Seating

“It’s a full train. Move your things off the seats to make room for others.”

Amtrak announcement

Just as Manhattan was coming into view, a conductor’s voice said these words. Some passengers were getting off at Penn Station, but many more were boarding. As people stood in the aisle to get off, some riders moved into their newly vacated seats. The odd thing? In spite of the announcement, many who moved placed their belongings on the empty seat next to their own. Ten minutes later, new passengers boarded. Several of the seated passengers only moved their belongings off empty seats after being asked by someone who needed a seat.

I sat next to four people on my trip to and from New Jersey – a public school teacher/administrator, a vacationer, a man going home to New Rochelle, and a senior from Tufts returning from a job interview. Two were seated when I boarded, two sat down next to me; none of us had taken up a second seat with our things, and all of us offered a friendly greeting and direct eye contact right away.

What if we’d filled the empty seat with our things, only clearing it when absolutely necessary? I doubt that I’d have sat next to the same four people. When entering the train, I looked for an empty seat. Sitting next to someone who acts like I’m a major imposition isn’t nearly as appealing as the courtesy of a passenger who has already made room for me before being forced into it. Since the empty seat next to me was filled almost immediately when passengers got on at Penn Station, I think others felt the same way.

I understand the appeal of extra room and solitude. An empty seat means no violation of personal space. But I’m not entitled to that extra space; if I’m carrying so much stuff that one seat and the luggage rack isn’t enough, then maybe I should leave some of my baggage at home. Good companions on the journey may be more than a matter of luck: they may be the gift that comes only when I make a space and receive them courteously. A life lesson, courtesy of Amtrak.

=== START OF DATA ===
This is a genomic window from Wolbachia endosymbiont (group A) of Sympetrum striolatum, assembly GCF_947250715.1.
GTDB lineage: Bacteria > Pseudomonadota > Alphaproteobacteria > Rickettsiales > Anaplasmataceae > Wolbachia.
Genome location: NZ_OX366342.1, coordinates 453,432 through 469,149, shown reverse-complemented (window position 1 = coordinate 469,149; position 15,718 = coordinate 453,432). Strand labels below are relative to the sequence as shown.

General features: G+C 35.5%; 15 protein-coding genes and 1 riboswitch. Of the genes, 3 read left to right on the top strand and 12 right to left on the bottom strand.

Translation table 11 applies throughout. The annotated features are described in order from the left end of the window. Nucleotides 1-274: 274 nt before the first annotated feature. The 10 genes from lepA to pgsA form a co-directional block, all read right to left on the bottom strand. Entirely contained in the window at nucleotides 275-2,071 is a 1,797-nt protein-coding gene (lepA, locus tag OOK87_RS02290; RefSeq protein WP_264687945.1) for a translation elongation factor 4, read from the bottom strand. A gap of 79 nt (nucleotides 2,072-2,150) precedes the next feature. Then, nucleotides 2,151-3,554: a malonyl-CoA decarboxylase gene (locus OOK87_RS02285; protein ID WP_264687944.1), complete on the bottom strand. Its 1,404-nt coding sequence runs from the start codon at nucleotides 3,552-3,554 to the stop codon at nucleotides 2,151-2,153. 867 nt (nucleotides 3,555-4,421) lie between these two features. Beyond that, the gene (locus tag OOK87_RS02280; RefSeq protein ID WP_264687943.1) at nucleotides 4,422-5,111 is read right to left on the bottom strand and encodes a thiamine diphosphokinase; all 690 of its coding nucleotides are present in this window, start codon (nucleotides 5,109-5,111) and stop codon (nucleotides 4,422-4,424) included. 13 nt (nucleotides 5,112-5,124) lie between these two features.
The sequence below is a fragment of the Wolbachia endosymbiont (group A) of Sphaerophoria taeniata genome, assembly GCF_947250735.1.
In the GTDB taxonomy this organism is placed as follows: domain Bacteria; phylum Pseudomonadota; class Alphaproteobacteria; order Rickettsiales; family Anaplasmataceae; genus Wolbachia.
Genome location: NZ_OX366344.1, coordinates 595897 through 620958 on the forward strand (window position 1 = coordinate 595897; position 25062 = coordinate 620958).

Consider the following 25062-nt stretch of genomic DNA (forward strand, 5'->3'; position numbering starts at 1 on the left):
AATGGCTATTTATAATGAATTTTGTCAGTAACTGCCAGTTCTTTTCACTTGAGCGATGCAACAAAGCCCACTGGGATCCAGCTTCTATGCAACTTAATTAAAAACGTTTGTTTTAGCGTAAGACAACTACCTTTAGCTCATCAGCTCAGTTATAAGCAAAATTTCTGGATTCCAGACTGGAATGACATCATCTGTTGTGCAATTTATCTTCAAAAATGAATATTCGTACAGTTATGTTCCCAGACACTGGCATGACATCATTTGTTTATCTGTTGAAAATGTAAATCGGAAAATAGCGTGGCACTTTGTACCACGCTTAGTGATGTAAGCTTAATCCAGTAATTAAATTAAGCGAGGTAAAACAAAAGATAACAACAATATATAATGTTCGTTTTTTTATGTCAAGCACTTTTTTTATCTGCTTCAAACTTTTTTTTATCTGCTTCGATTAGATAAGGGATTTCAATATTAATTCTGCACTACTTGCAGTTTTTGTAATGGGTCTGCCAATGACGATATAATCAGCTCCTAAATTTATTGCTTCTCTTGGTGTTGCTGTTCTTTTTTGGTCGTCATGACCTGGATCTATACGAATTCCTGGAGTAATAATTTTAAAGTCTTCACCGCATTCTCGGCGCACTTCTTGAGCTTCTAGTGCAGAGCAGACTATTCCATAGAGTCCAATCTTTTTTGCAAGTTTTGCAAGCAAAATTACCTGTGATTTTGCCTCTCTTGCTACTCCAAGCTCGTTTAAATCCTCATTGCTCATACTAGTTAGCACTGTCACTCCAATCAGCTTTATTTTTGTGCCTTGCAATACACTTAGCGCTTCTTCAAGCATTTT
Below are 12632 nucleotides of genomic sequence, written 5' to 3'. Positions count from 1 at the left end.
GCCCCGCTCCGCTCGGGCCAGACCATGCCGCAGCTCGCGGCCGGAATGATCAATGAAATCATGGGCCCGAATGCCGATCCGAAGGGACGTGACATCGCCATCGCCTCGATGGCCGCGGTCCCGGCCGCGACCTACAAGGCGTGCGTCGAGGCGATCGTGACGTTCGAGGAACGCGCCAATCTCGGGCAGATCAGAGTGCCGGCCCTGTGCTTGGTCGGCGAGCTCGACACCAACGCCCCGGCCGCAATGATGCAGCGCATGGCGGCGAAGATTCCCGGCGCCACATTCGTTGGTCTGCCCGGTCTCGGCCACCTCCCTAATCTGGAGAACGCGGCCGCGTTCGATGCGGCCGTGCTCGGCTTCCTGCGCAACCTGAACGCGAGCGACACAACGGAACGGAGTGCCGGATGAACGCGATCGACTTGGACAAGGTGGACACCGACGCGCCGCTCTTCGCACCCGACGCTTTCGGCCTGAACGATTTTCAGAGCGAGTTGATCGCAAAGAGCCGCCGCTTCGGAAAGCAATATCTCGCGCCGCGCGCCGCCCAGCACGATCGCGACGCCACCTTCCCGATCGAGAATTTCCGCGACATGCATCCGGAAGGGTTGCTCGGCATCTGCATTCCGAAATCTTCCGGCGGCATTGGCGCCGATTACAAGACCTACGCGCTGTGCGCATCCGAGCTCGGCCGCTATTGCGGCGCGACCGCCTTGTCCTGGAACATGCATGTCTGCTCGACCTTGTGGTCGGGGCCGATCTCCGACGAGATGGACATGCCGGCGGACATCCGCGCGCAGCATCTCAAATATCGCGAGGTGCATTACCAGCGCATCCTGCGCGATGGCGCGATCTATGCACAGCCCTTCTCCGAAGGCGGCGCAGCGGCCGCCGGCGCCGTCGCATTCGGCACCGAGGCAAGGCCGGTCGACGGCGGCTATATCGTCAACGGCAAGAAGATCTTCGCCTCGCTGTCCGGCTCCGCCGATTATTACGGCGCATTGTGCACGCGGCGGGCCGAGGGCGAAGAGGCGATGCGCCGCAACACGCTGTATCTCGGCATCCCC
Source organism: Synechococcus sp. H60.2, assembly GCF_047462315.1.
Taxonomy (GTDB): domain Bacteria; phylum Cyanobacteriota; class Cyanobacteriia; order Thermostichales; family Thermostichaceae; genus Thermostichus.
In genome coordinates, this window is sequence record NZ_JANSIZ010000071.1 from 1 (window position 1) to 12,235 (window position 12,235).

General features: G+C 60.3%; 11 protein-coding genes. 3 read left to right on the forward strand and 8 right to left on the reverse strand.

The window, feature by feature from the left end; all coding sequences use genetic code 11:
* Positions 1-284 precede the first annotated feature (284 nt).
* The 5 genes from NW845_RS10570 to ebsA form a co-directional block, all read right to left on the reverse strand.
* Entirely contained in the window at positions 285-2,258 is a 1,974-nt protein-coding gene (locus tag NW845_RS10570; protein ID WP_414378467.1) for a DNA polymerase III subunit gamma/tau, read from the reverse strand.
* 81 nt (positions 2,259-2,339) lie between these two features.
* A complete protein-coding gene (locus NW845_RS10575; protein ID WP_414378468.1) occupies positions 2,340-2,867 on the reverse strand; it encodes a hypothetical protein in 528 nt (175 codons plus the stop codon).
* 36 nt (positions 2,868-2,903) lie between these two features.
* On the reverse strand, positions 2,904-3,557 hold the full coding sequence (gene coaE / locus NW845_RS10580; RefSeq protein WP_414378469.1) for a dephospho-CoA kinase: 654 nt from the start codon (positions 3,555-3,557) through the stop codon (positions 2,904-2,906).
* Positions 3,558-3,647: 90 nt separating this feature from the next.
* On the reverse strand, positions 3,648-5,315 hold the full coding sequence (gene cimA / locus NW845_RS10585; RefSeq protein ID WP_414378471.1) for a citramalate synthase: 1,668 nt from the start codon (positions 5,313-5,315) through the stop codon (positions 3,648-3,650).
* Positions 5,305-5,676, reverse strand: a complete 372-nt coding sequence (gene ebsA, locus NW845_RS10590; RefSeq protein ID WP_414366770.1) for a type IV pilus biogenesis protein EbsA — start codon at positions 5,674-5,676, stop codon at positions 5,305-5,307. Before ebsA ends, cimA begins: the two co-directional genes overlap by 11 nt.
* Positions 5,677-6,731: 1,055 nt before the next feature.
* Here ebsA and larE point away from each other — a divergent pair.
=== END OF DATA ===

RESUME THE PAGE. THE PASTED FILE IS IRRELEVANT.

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Johnna

I am a Christian educator and writer.I have worked in churches, denominational offices, and seminaries. I have a PhD in Theology from Princeton Theological Seminary, with a focus on Practical Theology and educating in faith. In 2010, my book, "How the Other Half Lives: the challenges facing clergy spouses and partners," was published by Pilgrim Press. I believe that words can build doorways that lead to encounters with God through the Spirit.

2 thoughts on “Seating”

  1. As you might guess, I can relate! We actually train the crew to say a few more words to encourage participation in the “seat clearing” exercise using some of your thoughts, e.g.,” we realize that it is nice to have extra space but these passengers boarding have paid for a seat and we ask that you welcome them by complying. Thank you” (or words to that effect). Our studies show that a few extra words appealing to fair play make a big difference. Of course, Conductors can get just as annoyed as others when dealing with selfish behavior on a regular basis and prefer a more direct approach–nevertheless, the extra few words can produce dividends.

    1. True, the phrasing of the request is important. The conductors made more than one request, the earlier ones much like what you suggested. Even the shortened version was done well – not rude, even though the behavior that prompted it was less than considerate. I will remember this comment, especially when I interact with local officials on town matters – perhaps getting a better result by refusing to answer rude behavior with more rude behavior! Peace, Johnna

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